Valley blockade affects city apple supply
Apples are dearer by 20-30% this season. The reason: the J&K Govt’s decision to revoke the order to transfer 99 acres of land to Shri Amarnath Shrine Board, reports Chetan Chauhan.delhi Updated: Aug 20, 2008 00:06 IST
Apples are dearer by 20-30 per cent this season. The reason: the Jammu and Kashmir government’s decision to revoke the order to transfer 99 acres of land to Shri Amarnath Shrine Board. And the incidents that followed it.
Apples from Kashmir start pouring in Delhi markets from the first week of August. But during the first 15 days of this month, only 124 apple-laden trucks arrived at Azadpur market, while 840 trucks came from Kashmir by this time last year. On Monday, the number of trucks dwindled to only 10.
General secretary of Delhi Fruit Merchant Association M.R. Kriplani, said in the first week of August, the wholesale prices of apples from Himachal Pradesh crash with the Valley arrivals. But this year, the prices have risen.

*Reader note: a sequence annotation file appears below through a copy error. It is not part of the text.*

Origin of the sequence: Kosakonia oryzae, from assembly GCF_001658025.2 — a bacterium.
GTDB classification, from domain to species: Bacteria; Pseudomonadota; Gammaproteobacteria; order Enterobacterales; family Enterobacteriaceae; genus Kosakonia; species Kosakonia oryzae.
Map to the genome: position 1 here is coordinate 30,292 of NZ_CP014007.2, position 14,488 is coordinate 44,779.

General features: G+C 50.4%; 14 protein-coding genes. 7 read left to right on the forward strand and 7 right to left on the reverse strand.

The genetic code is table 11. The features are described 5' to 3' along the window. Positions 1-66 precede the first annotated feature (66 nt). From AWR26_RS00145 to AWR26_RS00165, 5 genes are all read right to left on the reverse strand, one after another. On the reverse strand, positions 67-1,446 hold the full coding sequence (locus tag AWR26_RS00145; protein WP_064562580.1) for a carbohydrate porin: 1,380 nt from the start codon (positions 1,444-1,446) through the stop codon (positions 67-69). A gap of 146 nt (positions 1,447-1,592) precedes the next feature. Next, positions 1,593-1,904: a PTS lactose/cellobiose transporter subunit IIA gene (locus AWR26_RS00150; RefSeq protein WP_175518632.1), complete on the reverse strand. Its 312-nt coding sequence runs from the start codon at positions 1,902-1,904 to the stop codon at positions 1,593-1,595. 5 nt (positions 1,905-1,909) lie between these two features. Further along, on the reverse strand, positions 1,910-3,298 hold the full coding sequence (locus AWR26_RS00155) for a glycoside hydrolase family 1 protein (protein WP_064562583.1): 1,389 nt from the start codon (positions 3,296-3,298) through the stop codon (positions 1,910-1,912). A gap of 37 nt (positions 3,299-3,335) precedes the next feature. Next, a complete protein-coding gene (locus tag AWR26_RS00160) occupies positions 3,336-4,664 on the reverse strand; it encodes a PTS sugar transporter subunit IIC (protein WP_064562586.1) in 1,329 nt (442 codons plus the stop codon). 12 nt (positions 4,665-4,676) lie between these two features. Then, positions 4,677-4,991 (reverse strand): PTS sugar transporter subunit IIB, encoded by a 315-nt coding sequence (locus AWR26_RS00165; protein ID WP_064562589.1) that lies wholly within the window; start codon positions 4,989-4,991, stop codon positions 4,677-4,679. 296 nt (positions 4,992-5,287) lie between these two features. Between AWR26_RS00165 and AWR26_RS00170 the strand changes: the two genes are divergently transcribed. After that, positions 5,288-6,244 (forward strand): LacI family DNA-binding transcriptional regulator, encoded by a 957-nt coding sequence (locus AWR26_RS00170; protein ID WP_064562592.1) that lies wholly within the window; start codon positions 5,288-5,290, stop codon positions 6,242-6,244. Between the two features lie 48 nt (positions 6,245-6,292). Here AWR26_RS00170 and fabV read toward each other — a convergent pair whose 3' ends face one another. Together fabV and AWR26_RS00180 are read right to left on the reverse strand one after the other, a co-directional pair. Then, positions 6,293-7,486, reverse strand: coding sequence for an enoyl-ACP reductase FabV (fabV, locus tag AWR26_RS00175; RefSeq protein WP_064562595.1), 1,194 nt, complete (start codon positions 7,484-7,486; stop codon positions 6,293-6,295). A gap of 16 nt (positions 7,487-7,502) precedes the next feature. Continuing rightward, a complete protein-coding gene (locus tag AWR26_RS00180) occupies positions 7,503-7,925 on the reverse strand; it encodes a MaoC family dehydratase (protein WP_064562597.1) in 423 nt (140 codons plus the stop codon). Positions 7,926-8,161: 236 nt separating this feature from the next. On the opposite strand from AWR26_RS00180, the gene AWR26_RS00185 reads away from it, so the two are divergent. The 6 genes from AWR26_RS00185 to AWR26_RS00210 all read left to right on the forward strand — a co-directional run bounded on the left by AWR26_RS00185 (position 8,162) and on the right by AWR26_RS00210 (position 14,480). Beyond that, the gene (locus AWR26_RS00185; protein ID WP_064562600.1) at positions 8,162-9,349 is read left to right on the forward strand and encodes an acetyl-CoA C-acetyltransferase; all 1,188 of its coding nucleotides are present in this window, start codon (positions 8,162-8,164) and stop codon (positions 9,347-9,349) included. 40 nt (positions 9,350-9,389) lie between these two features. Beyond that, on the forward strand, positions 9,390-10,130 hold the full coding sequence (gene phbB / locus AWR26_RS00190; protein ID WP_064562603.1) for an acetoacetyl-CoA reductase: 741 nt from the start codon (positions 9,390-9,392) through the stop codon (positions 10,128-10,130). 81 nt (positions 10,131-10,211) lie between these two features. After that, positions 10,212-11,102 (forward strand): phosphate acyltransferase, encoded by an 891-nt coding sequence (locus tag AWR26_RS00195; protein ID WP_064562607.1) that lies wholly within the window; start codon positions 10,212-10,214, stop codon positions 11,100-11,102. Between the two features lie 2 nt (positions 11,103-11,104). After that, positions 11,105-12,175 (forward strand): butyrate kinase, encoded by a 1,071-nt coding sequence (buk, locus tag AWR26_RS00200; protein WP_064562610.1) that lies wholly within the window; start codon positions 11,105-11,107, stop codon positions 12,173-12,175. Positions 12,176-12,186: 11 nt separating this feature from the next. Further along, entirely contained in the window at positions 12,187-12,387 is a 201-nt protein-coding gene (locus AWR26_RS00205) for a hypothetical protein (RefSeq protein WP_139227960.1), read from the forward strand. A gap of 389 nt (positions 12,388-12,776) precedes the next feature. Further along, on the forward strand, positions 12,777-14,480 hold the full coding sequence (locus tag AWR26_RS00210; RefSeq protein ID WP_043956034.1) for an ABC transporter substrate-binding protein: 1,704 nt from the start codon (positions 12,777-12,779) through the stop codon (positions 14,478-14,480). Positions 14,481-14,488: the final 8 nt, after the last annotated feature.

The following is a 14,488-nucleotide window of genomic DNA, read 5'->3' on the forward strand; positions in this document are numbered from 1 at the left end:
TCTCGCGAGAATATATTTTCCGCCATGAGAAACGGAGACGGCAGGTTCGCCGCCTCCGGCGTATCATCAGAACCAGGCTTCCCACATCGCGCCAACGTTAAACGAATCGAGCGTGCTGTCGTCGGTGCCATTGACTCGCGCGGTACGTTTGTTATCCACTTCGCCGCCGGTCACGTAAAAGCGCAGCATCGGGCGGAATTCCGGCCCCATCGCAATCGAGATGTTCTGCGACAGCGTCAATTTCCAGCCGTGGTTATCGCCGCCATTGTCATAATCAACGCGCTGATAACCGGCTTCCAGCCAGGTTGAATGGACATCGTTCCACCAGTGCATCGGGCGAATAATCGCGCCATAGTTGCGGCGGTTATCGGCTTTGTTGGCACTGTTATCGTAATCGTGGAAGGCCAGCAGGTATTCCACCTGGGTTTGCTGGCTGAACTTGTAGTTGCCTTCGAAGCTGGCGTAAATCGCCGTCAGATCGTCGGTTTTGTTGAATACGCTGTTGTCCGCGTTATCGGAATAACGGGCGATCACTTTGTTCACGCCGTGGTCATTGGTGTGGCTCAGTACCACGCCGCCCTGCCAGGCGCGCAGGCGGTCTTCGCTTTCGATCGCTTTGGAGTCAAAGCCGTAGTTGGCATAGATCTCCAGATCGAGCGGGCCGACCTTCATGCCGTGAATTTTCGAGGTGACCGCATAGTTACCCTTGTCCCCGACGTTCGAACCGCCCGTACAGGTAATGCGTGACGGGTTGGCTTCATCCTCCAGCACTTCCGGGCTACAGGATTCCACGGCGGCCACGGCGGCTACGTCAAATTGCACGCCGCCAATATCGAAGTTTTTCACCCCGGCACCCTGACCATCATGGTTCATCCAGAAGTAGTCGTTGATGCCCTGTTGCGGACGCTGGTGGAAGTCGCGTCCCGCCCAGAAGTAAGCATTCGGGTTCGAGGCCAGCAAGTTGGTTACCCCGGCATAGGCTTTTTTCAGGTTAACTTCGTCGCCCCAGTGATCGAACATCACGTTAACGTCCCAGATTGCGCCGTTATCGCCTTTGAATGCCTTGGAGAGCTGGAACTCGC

“The wholesale prices of apples jumped by 20-30 per cent because of the situation in Kashmir and lower production in Himachal due to rains,” said Balkrishan Jaggi, a fruit merchant at the Azadpur market.
A 20-kg apple box that sold for Rs 700 in July-end fetched between Rs 850 and Rs 900 last week.
“We are getting more for our produce. Prices have risen in all the markets in northern India,” said Sanjay Chauhan, general secretary of Himachal Fruit Growers Association.
Apples from Sapore, Baramulla and the Valley account for 60 per cent of the annual crop, while the rest is from Himachal and Uttrakahand.
Apples from Kashmir earn foreign revenue worth Rs 50 crore through exports.